BHS raises £600 for NSPCC

editorial image
0
Have your say

The NSPCC is pleased to announce that British Home Stores Milton Keynes have helped raise over £600 for the NSPCC during an Easter weekend extravaganza to support the children’s charity.

Staff at stores across the East of England took part in a variety of fundraising activities including in-store collections, nail painting, raffles, fancy dress and promoting the sale of the lovely NSPCC tea spoons. BHS restaurants also supported fundraising efforts, offering their customers a fantastic food raffle with prizes ranging from a cup of tea to a fish supper and selling NSPCC tea spoons for a suggested £1 donation.

In total BHS stores across the UK raised over a fantastic £68,000 over the Easter weekend.

Louise Taylor head of Marketing for BHS said: “All the Staff at BHS are always keen to raise money for the NSPCC, especially if it means having fun. The Easter weekend extravaganza was a great success and we are thrilled that our efforts have paid off. By harnessing the goodwill of our customers we’ve raised a fantastic sum for the NSPCC’s vital work. It is so important that we continue to support the NSPCC as their services make such a huge difference to the lives of children and young people.”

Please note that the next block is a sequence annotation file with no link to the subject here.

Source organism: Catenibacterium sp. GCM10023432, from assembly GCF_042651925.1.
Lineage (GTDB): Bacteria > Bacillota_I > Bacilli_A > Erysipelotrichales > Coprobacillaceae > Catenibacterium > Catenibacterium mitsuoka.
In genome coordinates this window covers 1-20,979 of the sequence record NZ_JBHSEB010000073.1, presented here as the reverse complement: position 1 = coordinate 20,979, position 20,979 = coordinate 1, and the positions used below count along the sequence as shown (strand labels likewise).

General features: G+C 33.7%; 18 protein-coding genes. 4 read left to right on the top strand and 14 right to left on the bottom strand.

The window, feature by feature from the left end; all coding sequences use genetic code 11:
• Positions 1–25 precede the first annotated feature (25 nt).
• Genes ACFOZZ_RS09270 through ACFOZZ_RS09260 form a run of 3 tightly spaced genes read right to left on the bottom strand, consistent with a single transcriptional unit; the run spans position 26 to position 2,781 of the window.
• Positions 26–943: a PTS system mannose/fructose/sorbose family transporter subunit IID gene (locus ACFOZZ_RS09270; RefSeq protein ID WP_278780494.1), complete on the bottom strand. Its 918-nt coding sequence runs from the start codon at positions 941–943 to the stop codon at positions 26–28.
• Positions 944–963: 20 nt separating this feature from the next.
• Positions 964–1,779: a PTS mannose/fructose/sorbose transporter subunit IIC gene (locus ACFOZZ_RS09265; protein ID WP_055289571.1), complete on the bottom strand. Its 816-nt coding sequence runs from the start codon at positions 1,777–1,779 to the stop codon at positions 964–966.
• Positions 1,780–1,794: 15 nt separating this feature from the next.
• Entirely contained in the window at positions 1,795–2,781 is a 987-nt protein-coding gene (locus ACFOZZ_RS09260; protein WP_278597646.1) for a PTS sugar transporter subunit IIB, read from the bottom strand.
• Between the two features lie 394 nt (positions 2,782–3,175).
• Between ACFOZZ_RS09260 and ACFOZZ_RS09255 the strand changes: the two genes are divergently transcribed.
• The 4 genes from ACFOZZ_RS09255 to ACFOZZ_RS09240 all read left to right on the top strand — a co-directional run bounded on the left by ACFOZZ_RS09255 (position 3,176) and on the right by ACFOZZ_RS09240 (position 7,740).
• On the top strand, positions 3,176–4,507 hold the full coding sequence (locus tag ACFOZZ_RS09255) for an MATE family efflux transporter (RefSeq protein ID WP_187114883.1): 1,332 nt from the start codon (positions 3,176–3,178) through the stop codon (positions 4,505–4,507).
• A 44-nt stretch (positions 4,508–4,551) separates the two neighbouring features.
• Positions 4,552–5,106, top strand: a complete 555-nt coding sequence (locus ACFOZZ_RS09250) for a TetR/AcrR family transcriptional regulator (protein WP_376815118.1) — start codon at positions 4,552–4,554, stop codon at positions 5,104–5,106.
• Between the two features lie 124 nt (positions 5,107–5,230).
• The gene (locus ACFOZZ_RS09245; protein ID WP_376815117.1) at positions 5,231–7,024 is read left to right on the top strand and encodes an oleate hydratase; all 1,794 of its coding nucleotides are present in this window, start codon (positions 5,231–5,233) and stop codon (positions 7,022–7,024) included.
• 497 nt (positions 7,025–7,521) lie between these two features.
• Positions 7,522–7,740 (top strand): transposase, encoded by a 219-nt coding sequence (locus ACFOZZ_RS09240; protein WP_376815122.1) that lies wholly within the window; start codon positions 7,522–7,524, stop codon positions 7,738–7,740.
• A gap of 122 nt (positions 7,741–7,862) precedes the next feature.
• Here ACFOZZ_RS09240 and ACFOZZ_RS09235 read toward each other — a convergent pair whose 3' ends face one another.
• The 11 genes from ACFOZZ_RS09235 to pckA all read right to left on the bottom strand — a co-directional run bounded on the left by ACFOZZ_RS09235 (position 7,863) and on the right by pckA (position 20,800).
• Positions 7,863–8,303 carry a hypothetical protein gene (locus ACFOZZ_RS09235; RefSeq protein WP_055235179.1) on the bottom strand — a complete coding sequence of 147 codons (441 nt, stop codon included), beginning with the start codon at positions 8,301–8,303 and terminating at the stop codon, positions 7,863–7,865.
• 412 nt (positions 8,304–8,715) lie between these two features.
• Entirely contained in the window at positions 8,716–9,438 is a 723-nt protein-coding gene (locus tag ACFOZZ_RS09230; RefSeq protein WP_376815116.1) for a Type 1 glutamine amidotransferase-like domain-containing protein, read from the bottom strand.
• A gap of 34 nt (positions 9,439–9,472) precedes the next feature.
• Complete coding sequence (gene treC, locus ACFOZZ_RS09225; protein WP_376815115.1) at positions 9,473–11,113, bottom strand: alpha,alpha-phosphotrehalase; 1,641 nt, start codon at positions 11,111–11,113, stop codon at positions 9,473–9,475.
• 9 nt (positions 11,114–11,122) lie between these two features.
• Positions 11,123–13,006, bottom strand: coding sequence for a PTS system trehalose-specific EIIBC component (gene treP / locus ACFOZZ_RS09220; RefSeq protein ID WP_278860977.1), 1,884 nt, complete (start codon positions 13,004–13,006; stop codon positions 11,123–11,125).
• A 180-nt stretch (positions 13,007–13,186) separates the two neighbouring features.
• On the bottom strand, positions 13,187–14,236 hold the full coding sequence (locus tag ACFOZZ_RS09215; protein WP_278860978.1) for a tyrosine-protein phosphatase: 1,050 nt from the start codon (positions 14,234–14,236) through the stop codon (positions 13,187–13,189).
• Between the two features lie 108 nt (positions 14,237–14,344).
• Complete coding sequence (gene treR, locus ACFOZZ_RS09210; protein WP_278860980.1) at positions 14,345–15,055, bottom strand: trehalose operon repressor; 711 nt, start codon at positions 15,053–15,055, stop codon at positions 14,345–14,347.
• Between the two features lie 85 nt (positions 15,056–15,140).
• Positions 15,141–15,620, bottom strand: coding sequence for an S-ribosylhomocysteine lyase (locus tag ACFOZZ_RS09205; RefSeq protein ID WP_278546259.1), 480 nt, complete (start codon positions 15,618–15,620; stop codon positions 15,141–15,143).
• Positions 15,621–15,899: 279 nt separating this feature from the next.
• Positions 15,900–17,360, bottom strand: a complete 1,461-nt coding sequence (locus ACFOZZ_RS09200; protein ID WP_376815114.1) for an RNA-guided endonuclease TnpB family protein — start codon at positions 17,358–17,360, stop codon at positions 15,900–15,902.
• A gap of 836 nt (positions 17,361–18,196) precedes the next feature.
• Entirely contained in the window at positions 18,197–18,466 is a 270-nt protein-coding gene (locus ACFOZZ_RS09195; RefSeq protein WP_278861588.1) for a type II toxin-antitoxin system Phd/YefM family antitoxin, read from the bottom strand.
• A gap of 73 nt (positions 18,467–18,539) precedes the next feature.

Since 2008 BHS has raised an impressive £800,000 for the NSPCC and have committed to continue to raise money and make a difference through 2012/2013.

Emma Taylor, NSPCC corporate fundraising manager, said: “BHS have been fantastic supporters of NSPCC and staff are always keen to get stuck in to fundraising activities. It is a testament to their commitment and the generosity of their customers that they continue to raise so much for the NSPCC. It looks like some Easter fun was had by all and I would like to say thank you to BHS staff and customers for their ongoing support.”

All the money raised by BHS will make a massive difference to the lives of children and young people in the East of England and across the UK. It could pay for more ChildLine counsellors to answer contacts from children by phone and online; help the NSPCC answer more calls from adults with concerns about a child; and enable the charity to develop innovative and pioneering services for children who have suffered abuse and harm.